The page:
People are your collaborators as well as time and weather. All of it. It just depends on which way the mural is facing. It depends on the neighborhood, the people that walk by it, the season you’re in, what paint you use. It all comes together. Your put something outside and it’s then the property of outside.
I like large-scale things. It’s totally different from working inside because it’s a full collaboration. When someone gives me these beautiful old walls or whatever else, it gives me a whole set of obstacles. I get to navigate how the wall is going to absorb paint and have to deal with parts of the walls that are chipping, parts that need to be power washed or painted over and parts that have brick or windows or water running down from an AC. I have murals where that water never stopped so it’s like a little stream in a corner.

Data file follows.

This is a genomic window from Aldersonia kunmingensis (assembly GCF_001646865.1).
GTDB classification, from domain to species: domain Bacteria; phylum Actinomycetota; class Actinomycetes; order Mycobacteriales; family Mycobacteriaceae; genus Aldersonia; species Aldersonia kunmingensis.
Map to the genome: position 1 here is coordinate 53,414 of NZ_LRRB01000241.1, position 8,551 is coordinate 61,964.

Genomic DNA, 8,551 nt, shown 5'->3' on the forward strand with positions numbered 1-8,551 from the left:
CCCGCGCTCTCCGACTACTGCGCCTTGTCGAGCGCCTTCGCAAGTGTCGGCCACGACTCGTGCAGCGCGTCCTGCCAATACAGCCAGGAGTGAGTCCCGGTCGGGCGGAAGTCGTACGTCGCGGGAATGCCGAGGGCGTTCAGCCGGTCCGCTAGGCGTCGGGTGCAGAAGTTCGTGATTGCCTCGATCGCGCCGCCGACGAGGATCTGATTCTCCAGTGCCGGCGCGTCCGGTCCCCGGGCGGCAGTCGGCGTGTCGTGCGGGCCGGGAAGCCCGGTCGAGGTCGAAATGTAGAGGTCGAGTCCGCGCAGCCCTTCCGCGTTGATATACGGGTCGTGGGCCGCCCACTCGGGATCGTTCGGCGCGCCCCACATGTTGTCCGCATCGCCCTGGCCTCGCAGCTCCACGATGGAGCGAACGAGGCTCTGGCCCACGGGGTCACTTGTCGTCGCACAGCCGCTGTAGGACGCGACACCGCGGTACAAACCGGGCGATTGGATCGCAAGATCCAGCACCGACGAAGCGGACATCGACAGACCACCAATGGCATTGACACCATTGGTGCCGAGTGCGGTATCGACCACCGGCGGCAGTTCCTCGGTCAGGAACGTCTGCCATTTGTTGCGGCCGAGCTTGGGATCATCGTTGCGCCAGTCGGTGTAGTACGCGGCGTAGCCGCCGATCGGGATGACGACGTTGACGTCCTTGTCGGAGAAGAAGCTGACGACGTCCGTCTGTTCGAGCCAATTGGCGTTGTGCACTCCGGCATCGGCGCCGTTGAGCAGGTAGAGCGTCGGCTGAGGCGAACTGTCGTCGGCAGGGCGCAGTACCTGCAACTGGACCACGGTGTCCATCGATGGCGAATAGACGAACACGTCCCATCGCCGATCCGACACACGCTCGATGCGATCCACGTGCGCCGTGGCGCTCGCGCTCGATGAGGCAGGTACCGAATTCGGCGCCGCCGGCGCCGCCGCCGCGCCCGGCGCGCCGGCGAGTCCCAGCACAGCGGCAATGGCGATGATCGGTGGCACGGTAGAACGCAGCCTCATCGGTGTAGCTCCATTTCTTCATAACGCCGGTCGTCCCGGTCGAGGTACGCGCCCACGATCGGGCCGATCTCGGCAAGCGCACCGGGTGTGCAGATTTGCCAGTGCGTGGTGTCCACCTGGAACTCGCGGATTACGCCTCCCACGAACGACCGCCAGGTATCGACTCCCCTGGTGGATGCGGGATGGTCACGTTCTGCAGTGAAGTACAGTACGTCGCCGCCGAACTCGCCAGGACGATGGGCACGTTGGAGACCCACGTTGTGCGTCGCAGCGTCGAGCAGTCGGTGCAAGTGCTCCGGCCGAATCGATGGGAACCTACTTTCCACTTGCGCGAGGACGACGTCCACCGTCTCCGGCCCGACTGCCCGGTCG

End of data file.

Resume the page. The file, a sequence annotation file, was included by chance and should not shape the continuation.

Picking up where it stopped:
It’s like a video game—each project presents different obstacles so when you’re done you feel mentally exhausted, for a while anyway. Then, tomorrow you move on to something else.
The Macy’s window project
My Macy’s project was a fusion of a couple of elements. I used an anatomical heart and roses and I put them together with the Pride colors. Because it’s the 50th anniversary of Stonewall and WorldPride was in New York City, I wanted my piece to show the current beauty of what’s happening—the acceptance. But since a lot of my work deconstructs or melts or breaks apart, I also wanted there to be a part of that in the piece to show that there has been pain. There has had to be healing and, hopefully, we’ve gone forward but it's not at the point that we can completely forget the pain of what has happened. There were dark parts to this history that still should be acknowledged.